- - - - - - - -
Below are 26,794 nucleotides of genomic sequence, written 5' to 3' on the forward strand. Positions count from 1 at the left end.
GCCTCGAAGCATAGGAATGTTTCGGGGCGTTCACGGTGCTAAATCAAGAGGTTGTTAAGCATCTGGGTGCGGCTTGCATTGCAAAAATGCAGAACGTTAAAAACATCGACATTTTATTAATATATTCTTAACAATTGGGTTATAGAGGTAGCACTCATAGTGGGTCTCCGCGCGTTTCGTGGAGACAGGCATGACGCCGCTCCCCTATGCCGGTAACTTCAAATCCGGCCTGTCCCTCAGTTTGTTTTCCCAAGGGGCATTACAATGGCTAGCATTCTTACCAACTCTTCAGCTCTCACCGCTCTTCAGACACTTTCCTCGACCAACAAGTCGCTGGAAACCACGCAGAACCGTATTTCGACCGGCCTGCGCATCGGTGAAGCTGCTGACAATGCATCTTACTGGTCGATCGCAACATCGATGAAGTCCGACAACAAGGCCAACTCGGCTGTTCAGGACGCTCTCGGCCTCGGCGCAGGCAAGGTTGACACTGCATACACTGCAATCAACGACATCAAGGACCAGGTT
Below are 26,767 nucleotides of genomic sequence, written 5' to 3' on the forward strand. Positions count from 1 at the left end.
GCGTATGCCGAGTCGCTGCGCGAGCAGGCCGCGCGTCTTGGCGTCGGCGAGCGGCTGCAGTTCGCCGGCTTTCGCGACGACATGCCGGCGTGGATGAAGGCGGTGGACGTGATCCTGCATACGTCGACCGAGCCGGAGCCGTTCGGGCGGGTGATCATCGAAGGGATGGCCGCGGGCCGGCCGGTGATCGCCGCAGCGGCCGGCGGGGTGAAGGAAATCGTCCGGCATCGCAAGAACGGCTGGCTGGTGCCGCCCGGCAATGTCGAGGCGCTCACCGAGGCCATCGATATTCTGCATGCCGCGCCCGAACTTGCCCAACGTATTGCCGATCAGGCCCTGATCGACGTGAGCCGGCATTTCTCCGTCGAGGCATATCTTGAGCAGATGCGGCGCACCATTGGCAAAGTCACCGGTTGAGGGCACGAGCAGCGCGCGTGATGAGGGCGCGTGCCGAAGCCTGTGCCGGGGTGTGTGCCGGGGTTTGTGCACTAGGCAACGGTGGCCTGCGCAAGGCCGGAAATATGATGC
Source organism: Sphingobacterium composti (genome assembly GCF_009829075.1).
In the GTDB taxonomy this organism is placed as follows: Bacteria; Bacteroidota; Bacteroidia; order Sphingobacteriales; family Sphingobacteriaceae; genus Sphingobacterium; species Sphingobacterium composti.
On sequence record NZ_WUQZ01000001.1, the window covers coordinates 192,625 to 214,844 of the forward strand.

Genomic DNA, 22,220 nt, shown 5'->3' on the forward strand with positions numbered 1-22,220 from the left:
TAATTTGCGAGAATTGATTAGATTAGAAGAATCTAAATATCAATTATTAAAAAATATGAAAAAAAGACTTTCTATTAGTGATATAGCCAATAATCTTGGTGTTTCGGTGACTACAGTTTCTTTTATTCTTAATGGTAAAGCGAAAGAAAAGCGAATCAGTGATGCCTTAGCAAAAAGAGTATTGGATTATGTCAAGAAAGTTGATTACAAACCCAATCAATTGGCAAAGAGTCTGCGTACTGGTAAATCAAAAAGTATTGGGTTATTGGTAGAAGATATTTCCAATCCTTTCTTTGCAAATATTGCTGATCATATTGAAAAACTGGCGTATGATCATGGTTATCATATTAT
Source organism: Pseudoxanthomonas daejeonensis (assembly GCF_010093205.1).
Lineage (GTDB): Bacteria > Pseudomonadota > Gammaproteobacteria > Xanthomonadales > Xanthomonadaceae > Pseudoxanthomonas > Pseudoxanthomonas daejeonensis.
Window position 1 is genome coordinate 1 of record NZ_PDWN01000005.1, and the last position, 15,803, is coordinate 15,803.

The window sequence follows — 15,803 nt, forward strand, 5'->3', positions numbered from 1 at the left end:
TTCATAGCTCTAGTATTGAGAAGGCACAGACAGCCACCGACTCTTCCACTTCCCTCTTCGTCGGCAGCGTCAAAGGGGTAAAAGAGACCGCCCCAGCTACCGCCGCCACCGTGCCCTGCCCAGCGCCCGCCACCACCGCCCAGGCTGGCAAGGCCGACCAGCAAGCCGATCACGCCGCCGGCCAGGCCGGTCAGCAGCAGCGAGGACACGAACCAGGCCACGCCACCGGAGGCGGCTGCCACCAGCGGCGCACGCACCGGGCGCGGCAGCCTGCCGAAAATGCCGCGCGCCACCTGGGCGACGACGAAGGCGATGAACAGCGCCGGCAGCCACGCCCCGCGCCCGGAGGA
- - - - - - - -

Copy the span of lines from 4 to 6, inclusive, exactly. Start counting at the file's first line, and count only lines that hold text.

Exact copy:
GCGTATGCCGAGTCGCTGCGCGAGCAGGCCGCGCGTCTTGGCGTCGGCGAGCGGCTGCAGTTCGCCGGCTTTCGCGACGACATGCCGGCGTGGATGAAGGCGGTGGACGTGATCCTGCATACGTCGACCGAGCCGGAGCCGTTCGGGCGGGTGATCATCGAAGGGATGGCCGCGGGCCGGCCGGTGATCGCCGCAGCGGCCGGCGGGGTGAAGGAAATCGTCCGGCATCGCAAGAACGGCTGGCTGGTGCCGCCCGGCAATGTCGAGGCGCTCACCGAGGCCATCGATATTCTGCATGCCGCGCCCGAACTTGCCCAACGTATTGCCGATCAGGCCCTGATCGACGTGAGCCGGCATTTCTCCGTCGAGGCATATCTTGAGCAGATGCGGCGCACCATTGGCAAAGTCACCGGTTGAGGGCACGAGCAGCGCGCGTGATGAGGGCGCGTGCCGAAGCCTGTGCCGGGGTGTGTGCCGGGGTTTGTGCACTAGGCAACGGTGGCCTGCGCAAGGCCGGAAATATGATGC
Source organism: Sphingobacterium composti (genome assembly GCF_009829075.1).
In the GTDB taxonomy this organism is placed as follows: Bacteria; Bacteroidota; Bacteroidia; order Sphingobacteriales; family Sphingobacteriaceae; genus Sphingobacterium; species Sphingobacterium composti.